The beautiful calligraphy made me feel ashamed of my lack of initiative with Chinese characters.
The final steps of the ancient city were a mix of old and new, with shops and some modern panda graffiti lining the way.

As we left, we were fully immersed in modern day China (on a holiday weekend no less) with a mad rush of people shopping and holiday deals being promoted everywhere.  Even the traditional parades had been remade in to a commercial for some local electronics shop.  It was a bit shocking after the peace of the mountain and we were ready for the peaceful ride back to Chengdu in the air conditioned car.

Monday, May 13, 2013

Chengdu Giant Panda Breeding Research Center and "Panda Cuddling"

A trip to Chengdu has been high on the priority list since we knew we were moving to China for one big, adorable reason...the pandas!  I will share more about our wonderful long weekend in Chengdu but without further ado, here is a review (and photos) of the morning spent at the Chengdu Giant Panda Breeding Research Center.

The center is easy enough to do on your own and you can catch a taxi or bus out to the outskirts of town where the center is located (don't let the driver convince you that you need to hire him for the day because you won't get a taxi back...not true).  There is a small admission fee, but we had hired a guide for the day who already had the tickets in hand and had reserved our "cuddling experience".  The center is very well maintained with beautiful grounds, so it is nice to walk around and enjoy, but we hurried on our way to make sure we got a glimpse of the babies at their most active (plan to get up early and arrive by 8:30 for morning feeding and play).
Our guide took us via the quickest route to the see some of the "teenagers" during feeding time while they are active and playful (and before the heat of the day when they usually go inside).  They were busy chowing down when we arrived.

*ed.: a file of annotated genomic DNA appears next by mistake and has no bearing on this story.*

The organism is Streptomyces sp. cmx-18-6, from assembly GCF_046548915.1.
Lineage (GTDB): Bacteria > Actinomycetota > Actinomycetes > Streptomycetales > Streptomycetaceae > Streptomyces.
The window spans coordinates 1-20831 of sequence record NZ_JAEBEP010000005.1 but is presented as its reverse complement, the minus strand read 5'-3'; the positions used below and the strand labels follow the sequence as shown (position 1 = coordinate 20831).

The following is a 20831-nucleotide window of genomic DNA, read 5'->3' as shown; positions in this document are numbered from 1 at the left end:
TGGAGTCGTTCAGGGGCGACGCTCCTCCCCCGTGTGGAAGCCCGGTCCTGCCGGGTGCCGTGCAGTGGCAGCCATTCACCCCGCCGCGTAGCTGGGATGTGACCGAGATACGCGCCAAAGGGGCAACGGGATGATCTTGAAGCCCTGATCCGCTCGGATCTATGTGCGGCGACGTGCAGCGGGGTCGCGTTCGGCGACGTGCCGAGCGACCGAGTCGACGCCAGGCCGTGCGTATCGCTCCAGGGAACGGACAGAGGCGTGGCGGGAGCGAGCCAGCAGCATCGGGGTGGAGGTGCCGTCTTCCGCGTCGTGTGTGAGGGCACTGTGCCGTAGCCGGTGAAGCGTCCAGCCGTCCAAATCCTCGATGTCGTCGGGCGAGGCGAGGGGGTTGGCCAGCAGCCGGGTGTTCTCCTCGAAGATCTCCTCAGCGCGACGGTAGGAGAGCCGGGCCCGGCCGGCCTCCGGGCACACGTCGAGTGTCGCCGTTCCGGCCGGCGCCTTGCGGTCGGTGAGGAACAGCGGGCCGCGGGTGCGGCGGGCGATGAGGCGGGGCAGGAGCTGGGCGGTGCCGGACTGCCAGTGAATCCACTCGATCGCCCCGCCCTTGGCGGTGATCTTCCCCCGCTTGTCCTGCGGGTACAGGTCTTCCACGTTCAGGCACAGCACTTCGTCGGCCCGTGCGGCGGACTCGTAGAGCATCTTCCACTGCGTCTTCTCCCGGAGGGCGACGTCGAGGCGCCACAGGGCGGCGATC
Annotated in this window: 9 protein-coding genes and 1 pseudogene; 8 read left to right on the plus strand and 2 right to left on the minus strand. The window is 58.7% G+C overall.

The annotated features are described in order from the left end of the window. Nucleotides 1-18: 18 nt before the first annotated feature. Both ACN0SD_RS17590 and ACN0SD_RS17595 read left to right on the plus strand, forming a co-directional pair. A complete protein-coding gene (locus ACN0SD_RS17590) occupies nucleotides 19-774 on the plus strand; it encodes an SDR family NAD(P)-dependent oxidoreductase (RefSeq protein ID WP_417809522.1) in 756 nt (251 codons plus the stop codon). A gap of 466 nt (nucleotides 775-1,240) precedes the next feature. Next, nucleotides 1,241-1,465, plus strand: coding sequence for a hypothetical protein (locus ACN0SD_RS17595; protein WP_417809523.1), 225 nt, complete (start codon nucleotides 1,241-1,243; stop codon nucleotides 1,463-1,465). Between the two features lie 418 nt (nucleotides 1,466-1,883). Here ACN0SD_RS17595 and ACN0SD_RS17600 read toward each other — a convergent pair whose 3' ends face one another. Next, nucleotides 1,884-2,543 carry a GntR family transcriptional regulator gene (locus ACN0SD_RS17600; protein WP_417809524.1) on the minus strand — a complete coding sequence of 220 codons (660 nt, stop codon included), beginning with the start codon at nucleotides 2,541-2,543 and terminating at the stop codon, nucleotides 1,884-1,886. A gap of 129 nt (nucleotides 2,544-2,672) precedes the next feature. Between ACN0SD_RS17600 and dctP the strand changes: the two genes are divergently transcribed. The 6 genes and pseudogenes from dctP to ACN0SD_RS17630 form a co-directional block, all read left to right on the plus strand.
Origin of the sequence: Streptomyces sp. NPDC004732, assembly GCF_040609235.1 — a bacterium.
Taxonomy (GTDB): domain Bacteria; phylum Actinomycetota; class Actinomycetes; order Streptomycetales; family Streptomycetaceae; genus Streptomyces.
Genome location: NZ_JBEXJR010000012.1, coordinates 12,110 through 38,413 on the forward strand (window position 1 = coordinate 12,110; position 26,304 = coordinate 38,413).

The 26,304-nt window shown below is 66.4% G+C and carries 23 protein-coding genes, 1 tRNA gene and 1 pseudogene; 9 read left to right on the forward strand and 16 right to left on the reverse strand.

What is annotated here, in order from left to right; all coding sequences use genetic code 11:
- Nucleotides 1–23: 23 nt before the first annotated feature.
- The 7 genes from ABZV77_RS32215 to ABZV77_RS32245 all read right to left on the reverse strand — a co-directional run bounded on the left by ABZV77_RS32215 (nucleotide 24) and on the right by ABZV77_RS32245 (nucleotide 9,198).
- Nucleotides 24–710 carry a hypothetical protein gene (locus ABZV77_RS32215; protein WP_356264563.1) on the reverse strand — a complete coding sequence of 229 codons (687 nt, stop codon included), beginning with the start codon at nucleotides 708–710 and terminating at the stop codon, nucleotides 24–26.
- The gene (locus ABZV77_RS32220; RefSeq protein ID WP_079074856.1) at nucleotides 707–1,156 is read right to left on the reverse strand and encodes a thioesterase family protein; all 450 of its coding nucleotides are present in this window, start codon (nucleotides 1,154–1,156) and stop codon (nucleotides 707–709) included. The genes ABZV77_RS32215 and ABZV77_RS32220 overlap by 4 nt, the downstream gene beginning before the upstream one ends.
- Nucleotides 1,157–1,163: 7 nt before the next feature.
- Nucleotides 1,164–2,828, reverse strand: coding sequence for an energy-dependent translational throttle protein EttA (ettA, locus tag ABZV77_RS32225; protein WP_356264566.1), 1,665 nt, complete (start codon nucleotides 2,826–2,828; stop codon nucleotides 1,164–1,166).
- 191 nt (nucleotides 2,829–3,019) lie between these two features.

"I'm making a mess of myself but I don't care, this stuff is delicious"
They are a lot of fun to watch as they play with eat, play with each other, climb and lie about lazily.

The babies were having fun in the "panda kindergarten" where Mao Mao, the ultimate mother has been chosen to stay with and nurture them as they grow.  Certain panda Moms shine, and apparently Mao Mao is such a Mom so she has been responsible for this group of babies with help from the keepers.

This little rascal was all over Mao Mao and wouldn't give her a moment's peace.  Ahh...a Mom's work is never done.
A couple times she looked irritated with the constant energy of the baby, but in the end the bear hug says it all.
After many years of difficulty breeding (you probably remember some of the heartbreaking stories and baby's deaths from the early captive pandas), the researchers have learned a lot so that many babies are now born and survive in captivity.  Pandas are fascinating from an evolutionary/survival perspective (I won't bore you with all the facts, suffice it to say I read two long books before the trip and hung on every word from our guide) and there are many delicate factors in the breeding and initial nursing/raising.

When we went to the panda holding experience, we got to see a video of one of the newborn babies and feel an item of similar weight.  They are basically like tiny little rats when born and very helpless.  About 50% of the births are twins and in the wild, the mother must choose one baby to raise as she cannot possibly keep both alive.  In the breeding center, it's a combination of surrogate Moms like Mao Mao who excel at nurturing and the keepers assisting to nurse the babies in to their teen years and then in to adulthood when they are primarily solitary animals (in the wild, they rarely come in to contact other than the one time/year during breeding season).